The Gate

Former Drug Czar calls for Greater Homeland Security; American Trial Lawyers President-Elect Opens New Office as a National Center for Victims' Rights
Jason B. Johnson, Chronicle Staff Writer
Sunday, April 21, 2002
© 2002 San Francisco Chronicle

Gen. Barry McCaffrey, former federal drug czar, said yesterday the Bush administration should do more to strengthen homeland security and supported Israel's efforts to combat Palestinian terrorists.

Now a professor of national security studies at West Point, McCaffrey made his comments during a visit to San Francisco.

McCaffrey said the Bush administration should root out the criminal drug trade that he alleged funds terrorist cells, have federal law enforcement do direct screening of airline passengers and cargo, and use the National Guard more to respond to civil emergencies.

"We're doing better in the international arena than we are at home," said McCaffrey, who was national drug policy director during the Clinton administration and served as the assistant to the chairman of the Joint Chiefs of Staff and commander of the 24th Mechanized Infantry Division during Desert Storm.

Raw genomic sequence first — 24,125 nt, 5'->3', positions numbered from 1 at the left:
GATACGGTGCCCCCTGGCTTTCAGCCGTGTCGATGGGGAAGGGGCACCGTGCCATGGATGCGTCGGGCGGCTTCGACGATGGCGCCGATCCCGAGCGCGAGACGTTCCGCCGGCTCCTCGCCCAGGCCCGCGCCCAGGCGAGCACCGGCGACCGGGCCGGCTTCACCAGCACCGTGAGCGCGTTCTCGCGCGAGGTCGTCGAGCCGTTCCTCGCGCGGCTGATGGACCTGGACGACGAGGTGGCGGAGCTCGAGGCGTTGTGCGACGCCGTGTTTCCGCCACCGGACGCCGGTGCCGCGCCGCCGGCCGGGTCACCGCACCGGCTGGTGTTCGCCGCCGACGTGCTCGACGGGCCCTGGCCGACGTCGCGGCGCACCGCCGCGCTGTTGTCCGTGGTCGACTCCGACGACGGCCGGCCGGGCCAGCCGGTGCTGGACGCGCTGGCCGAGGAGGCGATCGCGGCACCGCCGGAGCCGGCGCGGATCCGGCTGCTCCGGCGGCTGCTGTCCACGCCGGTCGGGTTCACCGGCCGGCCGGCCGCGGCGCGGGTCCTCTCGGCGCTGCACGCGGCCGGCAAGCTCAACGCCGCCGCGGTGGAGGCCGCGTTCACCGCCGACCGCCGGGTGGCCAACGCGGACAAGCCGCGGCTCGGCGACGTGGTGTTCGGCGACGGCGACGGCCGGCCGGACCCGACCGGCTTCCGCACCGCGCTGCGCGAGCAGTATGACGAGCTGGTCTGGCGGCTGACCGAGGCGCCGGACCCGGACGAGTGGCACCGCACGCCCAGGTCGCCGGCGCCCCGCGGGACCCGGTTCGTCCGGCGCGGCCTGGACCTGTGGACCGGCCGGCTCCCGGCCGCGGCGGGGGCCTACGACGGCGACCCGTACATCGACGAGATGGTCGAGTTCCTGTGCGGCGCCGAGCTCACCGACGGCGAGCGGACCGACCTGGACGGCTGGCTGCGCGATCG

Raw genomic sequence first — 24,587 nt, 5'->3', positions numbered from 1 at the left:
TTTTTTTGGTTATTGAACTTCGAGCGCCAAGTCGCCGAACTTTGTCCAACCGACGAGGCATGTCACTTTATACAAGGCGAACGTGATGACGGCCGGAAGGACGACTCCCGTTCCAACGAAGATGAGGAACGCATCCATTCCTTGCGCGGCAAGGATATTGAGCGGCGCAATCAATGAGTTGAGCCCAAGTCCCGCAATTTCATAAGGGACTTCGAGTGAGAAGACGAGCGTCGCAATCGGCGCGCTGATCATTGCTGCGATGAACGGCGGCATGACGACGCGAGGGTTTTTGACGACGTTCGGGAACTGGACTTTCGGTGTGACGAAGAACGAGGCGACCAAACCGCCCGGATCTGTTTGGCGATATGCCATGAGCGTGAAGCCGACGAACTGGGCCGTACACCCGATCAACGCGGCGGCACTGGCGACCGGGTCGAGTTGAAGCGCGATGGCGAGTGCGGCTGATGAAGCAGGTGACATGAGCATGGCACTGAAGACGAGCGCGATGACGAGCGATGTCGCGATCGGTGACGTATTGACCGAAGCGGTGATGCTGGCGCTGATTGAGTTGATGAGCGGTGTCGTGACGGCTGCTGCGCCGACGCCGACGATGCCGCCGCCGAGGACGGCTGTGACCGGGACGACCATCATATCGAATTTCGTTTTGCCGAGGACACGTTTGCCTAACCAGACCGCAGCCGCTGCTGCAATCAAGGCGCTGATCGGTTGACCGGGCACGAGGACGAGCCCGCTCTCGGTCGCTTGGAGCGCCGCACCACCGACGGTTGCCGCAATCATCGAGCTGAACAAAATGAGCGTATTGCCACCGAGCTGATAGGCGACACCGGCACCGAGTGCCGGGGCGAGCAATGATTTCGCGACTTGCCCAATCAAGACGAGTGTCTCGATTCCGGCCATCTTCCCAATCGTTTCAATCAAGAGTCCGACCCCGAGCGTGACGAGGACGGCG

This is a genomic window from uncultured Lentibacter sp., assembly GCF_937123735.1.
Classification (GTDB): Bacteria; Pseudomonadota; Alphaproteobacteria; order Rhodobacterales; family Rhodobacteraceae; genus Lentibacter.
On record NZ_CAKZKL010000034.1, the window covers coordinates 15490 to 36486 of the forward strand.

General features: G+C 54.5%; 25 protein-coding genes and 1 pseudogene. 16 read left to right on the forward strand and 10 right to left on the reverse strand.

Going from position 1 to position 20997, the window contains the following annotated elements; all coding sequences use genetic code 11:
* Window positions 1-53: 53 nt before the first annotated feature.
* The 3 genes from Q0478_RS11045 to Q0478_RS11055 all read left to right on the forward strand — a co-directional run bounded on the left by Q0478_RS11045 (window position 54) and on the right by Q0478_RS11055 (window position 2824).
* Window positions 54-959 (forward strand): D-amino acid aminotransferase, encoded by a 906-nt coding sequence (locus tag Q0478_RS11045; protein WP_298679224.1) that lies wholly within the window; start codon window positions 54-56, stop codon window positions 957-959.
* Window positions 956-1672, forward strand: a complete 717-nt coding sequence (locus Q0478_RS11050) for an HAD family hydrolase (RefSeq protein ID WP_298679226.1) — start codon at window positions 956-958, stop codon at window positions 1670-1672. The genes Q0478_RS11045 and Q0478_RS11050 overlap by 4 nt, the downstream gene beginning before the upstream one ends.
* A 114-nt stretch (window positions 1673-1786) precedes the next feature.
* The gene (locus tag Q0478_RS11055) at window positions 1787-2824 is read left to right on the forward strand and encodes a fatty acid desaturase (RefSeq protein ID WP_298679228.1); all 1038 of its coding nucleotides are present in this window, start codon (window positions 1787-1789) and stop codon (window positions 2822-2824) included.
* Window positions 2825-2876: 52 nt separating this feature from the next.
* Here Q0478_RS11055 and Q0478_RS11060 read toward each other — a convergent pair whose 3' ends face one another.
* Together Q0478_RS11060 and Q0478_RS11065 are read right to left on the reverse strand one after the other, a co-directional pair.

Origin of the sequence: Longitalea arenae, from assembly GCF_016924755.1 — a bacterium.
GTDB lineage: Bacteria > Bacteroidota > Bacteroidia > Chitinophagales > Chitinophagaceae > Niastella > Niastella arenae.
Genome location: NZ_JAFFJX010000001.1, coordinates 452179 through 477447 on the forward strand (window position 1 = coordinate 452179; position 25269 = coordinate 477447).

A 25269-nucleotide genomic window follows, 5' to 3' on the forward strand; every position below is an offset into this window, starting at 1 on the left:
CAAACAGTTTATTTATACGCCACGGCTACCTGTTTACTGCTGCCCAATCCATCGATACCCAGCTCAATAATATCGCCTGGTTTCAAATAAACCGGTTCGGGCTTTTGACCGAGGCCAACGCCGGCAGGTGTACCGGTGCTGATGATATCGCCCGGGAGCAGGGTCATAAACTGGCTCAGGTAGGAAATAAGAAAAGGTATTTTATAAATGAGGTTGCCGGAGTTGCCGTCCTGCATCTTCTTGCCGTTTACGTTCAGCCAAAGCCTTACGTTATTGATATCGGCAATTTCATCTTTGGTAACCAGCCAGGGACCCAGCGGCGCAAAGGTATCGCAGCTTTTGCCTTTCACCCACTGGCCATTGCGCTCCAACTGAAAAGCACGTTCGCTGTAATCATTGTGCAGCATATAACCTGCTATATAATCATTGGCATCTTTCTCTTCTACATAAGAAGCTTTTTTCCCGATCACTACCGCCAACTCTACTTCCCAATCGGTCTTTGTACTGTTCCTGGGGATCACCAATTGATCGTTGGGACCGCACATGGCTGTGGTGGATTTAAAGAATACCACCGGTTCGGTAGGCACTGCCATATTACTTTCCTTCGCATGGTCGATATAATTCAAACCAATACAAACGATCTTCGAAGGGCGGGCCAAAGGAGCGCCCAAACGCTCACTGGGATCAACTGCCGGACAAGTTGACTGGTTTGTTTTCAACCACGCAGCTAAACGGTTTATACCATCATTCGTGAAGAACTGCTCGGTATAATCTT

McCaffrey said Homeland Security Director Tom Ridge will have a tough time coordinating the counterterrorism efforts of more than 40 federal agencies, including the FBI and CIA, with a staff of just 100 people.

"We didn't give Gov. Ridge the tools he needed to do his job," said McCaffrey. "He needed to have a federal law telling him what the Congress wants him to do."

McCaffrey defended the recent Mideast trip of Secretary of State Colin Powell, an old friend and mentor, and compared suicide bombings in Israel to the Sept. 11 attacks in the United States.

"At the end of the day Israel must be allowed to defend itself from terrorism," said McCaffrey. "We don't want these tools of terror to work."

McCaffrey came to San Francisco for the opening of his sister-in-law's new law offices on Montgomery Street. Mary Alexander said her offices will become a national center for victims rights in July when she becomes president of the Association of Trial Lawyers of America.

More than 2,000 attorneys are working pro bono to help more than 1,800 families of the victims of the Sept. 11 terrorist attacks navigate a sea of red tape to get benefits from the federal government, said Alexander.

Two of her clients include Bay Area residents -- a man whose daughter was killed on Flight 93 and the family of a Navy ensign working in the Pentagon.

E-mail Jason B. Johnson at

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